See our photo section for examples of native plants serving as ground covers.
Groundcovers are used to suppress weeds and to fill in the bottom layer of landscapes with a minimum of work. There is no doubt that the notorious English Ivy, Vinca, Yellow Archangel, and Japanese Pachysandra do that job well and have the added appeal of being easy and inexpensive to install - small numbers of plants will quickly fill in a large area. Unfortunately, they are also invasive introduced plants that escape into our woods and damage the ecosystem. If you are seeking a native plant that is equally fast-spreading and inexpensive (often free), you could use Parthenocissus quinquefolia
(Virginia Creeper). It will climb right up your house and shrubs, though, so beware. Viola sororia (Common Blue Violet) spreads prolifically by self-seeding and may be another source of free but aggressive groundcover.
Most other native groundcovers spread more slowly. To achieve a quick cover, space them closely, as suggested in the table below. You can save money by ordering small plugs online.
In a sunny area, it is very difficult for any low-growing plant to compete with grass that seeds itself in, so unless you want to spend your time weeding, there is a lot to be said for using taller shrubs, trees, or native ornamental grasses, or possibly some aggressively spreading perennials such as one of the Mountain Mint species. If you don’t mind more weeding, low-growing choices for full sun include Phlox subulata, Salvia lyrata, Sisyrinchium angustifolium, Packera aurea and some of the Carex species (where there is enough moisture). Antennaria plantaginifolia (Plantain Pussytoes) grows flat on the ground in full sun on poor soil.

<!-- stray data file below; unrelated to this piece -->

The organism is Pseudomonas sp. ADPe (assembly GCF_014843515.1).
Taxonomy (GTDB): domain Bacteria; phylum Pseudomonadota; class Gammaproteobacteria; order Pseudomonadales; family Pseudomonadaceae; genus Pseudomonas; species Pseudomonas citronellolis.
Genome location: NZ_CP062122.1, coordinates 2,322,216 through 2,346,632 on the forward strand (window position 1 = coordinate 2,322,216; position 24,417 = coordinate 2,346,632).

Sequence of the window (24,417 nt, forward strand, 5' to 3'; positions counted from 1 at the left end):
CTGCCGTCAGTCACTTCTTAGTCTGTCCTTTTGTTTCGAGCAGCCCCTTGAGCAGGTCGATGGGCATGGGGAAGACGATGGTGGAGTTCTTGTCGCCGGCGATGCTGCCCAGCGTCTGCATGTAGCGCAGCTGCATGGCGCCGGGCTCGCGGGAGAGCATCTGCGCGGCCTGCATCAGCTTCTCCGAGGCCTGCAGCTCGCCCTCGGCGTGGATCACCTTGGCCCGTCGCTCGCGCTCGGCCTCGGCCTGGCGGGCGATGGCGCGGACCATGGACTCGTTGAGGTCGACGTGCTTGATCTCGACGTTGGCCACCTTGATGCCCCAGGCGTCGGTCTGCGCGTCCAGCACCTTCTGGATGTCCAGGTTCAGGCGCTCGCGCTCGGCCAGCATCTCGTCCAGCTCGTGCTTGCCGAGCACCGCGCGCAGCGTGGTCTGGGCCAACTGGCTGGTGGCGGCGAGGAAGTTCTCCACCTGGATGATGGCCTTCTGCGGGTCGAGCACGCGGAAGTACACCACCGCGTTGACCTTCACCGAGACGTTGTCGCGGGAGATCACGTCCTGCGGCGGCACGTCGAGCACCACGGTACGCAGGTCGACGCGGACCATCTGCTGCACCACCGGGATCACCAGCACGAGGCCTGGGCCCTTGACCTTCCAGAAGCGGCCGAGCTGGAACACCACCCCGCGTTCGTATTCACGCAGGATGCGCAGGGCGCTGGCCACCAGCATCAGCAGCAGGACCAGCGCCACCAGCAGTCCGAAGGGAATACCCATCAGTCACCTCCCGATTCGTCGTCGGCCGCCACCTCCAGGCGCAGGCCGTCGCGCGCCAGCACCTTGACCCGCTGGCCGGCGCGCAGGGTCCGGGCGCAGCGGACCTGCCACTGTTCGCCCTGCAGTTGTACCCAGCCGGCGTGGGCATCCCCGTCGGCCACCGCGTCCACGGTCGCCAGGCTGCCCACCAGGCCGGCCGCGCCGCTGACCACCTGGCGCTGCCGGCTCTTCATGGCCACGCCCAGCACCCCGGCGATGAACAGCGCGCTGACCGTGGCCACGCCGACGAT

In places with high deer pressure, grasses, sedges and ferns are the safest bet. Of the ferns, Matteuccia struthiopteris (Ostrich Fern) and Dennstaedtia punctilobula (Hay-Scented Fern) spread the fastest but are deciduous. Polystichum acrostichoides (Christmas Fern) and the Dryopteris species are evergreen but clumping, not spreading.
Packera aurea and Carex amphibola
The chart below lists plants that are particularly suitable for professional landscapers: tough, reliable, widely available, and practical to install even in larger areas. There are lots of other less commonly used alternatives, though, which we describe first.
Carex species not included in the chart below -
Carex swanii (Swan Sedge) - full sun to part shade, consistently moist.
Carex molesta (Troublesome Sedge) - can be grown from seed. Sun to part sun, moist or wet.
Carex rosea (Rosy Sedge) - can be grown from seed. Part sun - shade, dry or wet.
Carex tonsa (Shaved Sedge) - full sun to part sun, dry or medium.
Danthonia spicata (Poverty Oat Grass) - tricky to establish, needs acidic soil.
Erigeron pulchellus (Robin’s Plantain) - spreads by rhizomes; creeps and covers.
Iris cristata (Dwarf Crested Iris) - spreads politely to form a dense colony.
Maianthemum canadense (Canada Mayflower) - while a rapid grower, it is shallow-rooted and easily plucked up, and will grow around other shade plants.
Mitchella repens (Partridgeberry) - won’t suppress weeds (in fact weeds and leaves will suppress it) but it is one of very few plants that thrive right at the base of large trees, and it is very cute!
Carex amphibola (Creek Sedge)
Carex pensylvanica (Oak Sedge)
Carex flaccosperma (Blue Wood Sedge)
Carex laxiculmis (Creeping Sedge)
Carex plantaginea (Seersucker Sedge)
Carex stricta (Tussock Sedge)
Geranium maculatum (Wild Geranium)
Phlox subulata (Creeping Phlox)
Heuchera americana (Coral Bells)
Heuchera villosa (Hairy Alumroot)
Packera aurea (Golden Ragwort)
Phlox divaricata (Woodland Phlox)
Tiarella cordifolia (Foamflower)